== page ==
$50 Bonus for New Prosper Lenders

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Last updated on July 25, 2019 Comments: 12

Peer-to-peer lending institution Prosper is offering a $50 bonus for new lenders who sign up for for the service and bid on two loans. Peer-to-peer lending is an interesting way for people to qualify for loans and to lend money to others. In an economy where savings account interest rates are under 3% or 2%, it’s tempting to put cash to better use through these direct loans. There is a possibility to earn much more than you would by putting cash in a savings account as long as loans are chosen carefully and you’re willing to accept risk.

There is something appealing about working outside the banking system. Peer-to-peer lending takes a specific power of the financial industry and puts in the hands of individuals.

I tried Prosper a few years ago. A friend of mine was looking to consolidate his credit card balances, but was looking for a better option that putting several thousand dollars onto one high-interest card. His plan was to apply for a loan on Prosper and use the funds to pay off his credit cards. He would then only need to worry about one payment each month with a lower total payment and a lower interest rate than what he would likely get with a credit card.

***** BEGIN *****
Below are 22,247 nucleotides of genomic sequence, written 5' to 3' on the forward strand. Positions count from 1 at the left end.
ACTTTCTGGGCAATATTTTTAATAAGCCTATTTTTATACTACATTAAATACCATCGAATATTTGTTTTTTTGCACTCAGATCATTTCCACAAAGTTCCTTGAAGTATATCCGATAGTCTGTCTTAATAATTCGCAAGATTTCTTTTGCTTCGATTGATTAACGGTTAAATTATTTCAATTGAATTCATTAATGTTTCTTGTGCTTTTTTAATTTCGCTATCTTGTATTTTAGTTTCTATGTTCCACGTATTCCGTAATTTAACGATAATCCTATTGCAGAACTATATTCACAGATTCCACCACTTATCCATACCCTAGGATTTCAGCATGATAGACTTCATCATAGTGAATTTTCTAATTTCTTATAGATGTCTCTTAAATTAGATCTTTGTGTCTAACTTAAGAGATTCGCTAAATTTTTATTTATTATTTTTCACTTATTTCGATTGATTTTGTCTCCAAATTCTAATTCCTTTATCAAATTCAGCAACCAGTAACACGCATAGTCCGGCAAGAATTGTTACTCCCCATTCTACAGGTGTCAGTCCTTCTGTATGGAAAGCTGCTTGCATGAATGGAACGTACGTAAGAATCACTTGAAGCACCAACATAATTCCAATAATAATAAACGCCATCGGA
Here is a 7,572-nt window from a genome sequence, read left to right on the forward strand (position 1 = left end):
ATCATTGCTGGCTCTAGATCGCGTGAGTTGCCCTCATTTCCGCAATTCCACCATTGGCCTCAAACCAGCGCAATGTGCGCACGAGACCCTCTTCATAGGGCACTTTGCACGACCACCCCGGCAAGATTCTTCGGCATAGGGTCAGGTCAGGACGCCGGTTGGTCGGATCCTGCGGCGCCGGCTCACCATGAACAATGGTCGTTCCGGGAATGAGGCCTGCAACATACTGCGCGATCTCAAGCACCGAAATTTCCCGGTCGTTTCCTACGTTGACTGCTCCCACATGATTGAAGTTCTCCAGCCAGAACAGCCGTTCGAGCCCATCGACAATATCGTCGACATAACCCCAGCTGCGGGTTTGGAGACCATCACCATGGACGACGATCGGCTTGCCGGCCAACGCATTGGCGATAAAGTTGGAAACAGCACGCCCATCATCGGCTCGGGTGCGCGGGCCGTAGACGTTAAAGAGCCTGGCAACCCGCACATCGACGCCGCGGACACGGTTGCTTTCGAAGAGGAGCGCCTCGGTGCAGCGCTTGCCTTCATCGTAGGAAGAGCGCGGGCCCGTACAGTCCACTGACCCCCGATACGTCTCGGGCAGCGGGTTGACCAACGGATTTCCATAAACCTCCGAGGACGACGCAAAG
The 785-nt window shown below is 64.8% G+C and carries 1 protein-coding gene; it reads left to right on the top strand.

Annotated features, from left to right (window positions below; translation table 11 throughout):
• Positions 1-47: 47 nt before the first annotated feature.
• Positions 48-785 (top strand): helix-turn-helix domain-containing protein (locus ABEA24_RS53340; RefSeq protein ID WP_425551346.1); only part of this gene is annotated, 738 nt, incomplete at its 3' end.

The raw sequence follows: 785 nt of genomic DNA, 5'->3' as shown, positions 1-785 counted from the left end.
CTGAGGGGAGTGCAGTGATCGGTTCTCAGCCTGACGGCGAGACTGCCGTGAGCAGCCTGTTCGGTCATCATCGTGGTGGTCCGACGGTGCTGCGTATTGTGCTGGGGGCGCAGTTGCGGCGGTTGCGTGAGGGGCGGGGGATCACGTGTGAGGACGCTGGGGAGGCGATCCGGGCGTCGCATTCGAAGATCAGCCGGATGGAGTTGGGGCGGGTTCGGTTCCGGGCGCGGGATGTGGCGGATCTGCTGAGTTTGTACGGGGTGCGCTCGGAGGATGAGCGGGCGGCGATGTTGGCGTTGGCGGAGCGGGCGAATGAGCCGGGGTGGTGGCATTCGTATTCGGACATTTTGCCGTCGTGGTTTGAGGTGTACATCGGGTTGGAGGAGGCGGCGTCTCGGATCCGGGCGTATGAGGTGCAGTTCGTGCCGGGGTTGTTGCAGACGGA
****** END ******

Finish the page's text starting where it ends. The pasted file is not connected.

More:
A Great New Investment OpportunityWhen he asked me about Propser, I offered to help him out by bidding to provide a portion of the funding for the loan. The idea of being an investor appealed to me, but unfortunately, the state of Texas prevented him from participating on Prosper at that time. It is my understanding that he would qualify only for an interest rate higher than allowed by the state.

My adventures with Prosper ended before they began. And I won’t be able to get started. As I began to research investing in a portfolio of loans at Prosper and bidding on individual loans, I was greeted by this message:

Unfortunately, at this time lenders in New Jersey are not able to bid or transfer money to Prosper. If you have portfolio plans, they have been paused. You may transfer money out of your Prosper account as they become available from loan payments.

If you reside in a state where Prosper is allowed to do business, consider signing up for an account and qualifying for the $50 bonus. What is your experience with Prosper?

Article comments

Anonymous says:

That's correct, Linea. The median return for seasoned lenders is something like -1%.

Anonymous says:

That’s correct, Linea. The median return for seasoned lenders is something like -1%.

Anonymous says:

Everybody loved Bernie Madoff until the stock market tanked.

Anonymous says:

Everybody loved Bernie Madoff until the stock market tanked.

Anonymous says:

i've been using prosper for a year or so and have had no issues, i've had a couple defaults but am still making money on it. i just keep re-investing my money (not adding more) and now have close to 50 loans.

Anonymous says: